Other food pushers really want to feel better about themselves – they see that you look and feel amazing, and they’re jealous, so they try to pull you down to their level. This is petty and low, but unfortunately, it’s very common. Some people just want to show off how much they know (or think they know) about nutrition by “proving” you wrong however they can to make themselves feel important. Other food ushers are genuinely concerned for you: they’re worried that if you aren’t eating dairy you might not be getting enough calcium, or they honestly think you’re missing important nutrients by giving up whole grains. Another kind of food pusher might feel bad for you – she thinks you’re depriving yourself, and wants you to have a good time like everyone else.

How you respond to someone pushing food on you will depend on why they’re really doing it – if they actually think you’ll enjoy a brownie, they’ll offer you the plate once and not make a big deal out of it when you refuse. But if they keep pushing it, there’s something bigger than the food itself at stake, and you can respond to it much more effectively if you understand what it is. By addressing the actual issue at hand, you can address their actual concern without eating something that makes you sick.

6. “No, thank you.”

When it comes to surviving holiday dinners, potluck parties, and almost every type of food pusher, “no, thank you” is one of the strongest weapons in your arsenal. You are an adult. You decide what you do and do not eat. You don’t need to justify anything; you don’t need to deliver a doctoral dissertation on the molecular structure of gluten or the role of lectins in autoimmune-related gut irritation. It doesn’t matter why. All that matters is that you’re an adult, and you choose to eat some things and not others, full stop.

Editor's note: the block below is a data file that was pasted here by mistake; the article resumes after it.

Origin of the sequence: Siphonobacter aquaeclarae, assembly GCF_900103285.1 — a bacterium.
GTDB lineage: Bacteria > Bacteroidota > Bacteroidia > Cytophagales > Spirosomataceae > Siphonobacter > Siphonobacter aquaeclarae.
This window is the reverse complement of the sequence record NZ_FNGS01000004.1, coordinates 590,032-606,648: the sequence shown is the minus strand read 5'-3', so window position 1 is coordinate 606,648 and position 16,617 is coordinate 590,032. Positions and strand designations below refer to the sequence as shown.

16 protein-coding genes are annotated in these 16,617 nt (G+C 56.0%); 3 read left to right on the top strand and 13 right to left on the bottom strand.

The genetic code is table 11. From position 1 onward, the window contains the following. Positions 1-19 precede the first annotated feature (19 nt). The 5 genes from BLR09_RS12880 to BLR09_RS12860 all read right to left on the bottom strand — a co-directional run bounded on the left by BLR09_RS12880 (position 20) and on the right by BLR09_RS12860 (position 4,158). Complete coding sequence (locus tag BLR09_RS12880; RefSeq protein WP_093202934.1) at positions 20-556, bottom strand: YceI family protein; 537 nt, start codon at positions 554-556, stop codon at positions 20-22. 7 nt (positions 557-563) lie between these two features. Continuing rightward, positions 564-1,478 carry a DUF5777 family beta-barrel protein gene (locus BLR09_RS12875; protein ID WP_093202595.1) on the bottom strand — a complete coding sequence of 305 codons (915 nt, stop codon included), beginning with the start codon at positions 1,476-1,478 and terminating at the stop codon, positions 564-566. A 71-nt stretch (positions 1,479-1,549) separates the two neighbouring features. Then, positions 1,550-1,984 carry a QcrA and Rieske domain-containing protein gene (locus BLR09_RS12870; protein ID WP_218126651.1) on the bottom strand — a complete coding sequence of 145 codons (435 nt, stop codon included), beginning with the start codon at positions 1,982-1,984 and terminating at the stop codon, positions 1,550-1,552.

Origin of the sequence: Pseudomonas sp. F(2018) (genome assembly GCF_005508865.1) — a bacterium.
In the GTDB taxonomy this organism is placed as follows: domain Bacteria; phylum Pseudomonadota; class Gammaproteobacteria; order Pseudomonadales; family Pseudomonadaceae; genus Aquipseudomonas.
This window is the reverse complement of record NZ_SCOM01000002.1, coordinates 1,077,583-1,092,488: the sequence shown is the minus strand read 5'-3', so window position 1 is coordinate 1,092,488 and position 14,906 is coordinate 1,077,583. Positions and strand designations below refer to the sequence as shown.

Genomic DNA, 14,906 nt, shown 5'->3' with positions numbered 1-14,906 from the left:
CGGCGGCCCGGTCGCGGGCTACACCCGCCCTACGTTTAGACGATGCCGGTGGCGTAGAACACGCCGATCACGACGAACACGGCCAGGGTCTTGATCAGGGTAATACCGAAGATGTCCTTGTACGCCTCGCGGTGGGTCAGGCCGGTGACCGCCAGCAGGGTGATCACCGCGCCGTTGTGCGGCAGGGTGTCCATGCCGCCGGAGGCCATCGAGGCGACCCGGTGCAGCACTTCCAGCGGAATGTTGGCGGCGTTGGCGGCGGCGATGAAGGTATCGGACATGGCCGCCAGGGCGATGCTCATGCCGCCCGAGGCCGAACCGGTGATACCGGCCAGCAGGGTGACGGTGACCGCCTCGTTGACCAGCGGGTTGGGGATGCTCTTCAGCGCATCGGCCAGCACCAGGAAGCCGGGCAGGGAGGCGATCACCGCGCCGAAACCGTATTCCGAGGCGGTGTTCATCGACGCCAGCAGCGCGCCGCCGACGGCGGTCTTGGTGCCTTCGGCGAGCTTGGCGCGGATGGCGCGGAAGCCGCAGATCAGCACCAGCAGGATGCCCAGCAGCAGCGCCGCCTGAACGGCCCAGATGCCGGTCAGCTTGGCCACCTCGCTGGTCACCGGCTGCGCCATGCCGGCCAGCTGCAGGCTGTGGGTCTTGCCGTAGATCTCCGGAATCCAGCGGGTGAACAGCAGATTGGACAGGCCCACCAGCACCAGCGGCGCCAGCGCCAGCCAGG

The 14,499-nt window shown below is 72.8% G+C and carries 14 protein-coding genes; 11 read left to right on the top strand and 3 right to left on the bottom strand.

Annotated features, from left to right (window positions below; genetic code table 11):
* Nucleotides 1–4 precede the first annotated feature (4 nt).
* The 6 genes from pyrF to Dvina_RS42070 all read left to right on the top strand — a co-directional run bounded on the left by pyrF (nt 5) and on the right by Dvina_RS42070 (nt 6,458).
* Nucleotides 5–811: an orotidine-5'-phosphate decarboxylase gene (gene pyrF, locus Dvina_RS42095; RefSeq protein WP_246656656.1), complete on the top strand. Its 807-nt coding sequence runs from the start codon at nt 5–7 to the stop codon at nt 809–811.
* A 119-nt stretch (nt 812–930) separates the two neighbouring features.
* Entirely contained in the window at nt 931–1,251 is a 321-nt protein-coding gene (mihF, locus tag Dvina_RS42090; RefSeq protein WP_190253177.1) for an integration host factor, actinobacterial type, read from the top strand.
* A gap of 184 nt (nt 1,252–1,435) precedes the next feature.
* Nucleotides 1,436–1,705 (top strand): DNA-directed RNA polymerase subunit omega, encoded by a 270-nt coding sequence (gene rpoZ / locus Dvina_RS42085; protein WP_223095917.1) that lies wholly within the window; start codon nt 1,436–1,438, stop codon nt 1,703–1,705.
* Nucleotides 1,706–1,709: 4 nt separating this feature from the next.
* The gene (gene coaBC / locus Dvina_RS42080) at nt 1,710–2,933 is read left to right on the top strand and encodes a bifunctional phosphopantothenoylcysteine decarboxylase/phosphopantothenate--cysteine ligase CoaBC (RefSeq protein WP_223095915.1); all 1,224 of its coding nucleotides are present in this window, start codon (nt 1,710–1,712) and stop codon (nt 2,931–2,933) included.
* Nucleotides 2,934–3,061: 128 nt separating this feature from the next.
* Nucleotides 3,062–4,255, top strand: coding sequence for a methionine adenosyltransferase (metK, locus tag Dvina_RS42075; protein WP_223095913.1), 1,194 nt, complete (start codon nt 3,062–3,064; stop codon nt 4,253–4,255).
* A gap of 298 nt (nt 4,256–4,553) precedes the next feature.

At first, this seems like it shuts down debate – isn’t it good to discuss your life choices with people who disagree, to challenge your own beliefs instead of dogmatically clinging to your right to have your own opinions? Some of the time, yes. If you’re blessed with relatives who can discuss dietary differences of opinion in a calm and rational way, take full advantage of your good fortune. But it just isn’t always possible to have an honest and productive conversation about diet. Food pushers don’t care about your health; they just want to satisfy their own emotional needs by getting you to eat something. It has nothing to do with whether the food is healthy or not. When you try to argue with a food pusher on nutritional grounds, it’s like trying to explain to an avalanche why it shouldn’t hit you: you might as well save your breath. Don’t ruin your own evening by getting caught up in the argument.

7. Take the focus off yourself

A great combination move for “No, thank you” is “…but how do you like your new job?” Or “…but how’s your home renovation going?” or “…but I heard you’re going to Hawaii in the spring?” or any other kind of open-ended question that has nothing to do with your diet. If you try to justify your choices, or if you just leave it at “no, thank you,” you’re leaving the topic open for debate, as though it were ok for the other person to keep asking questions about it and try to persuade you that you’re wrong. That’s not the message you want to send. By bringing up a new topic (preferably something really juicy and interesting so they forget all about the cookies), you can deflect attention from the food and forestall an argument before it starts.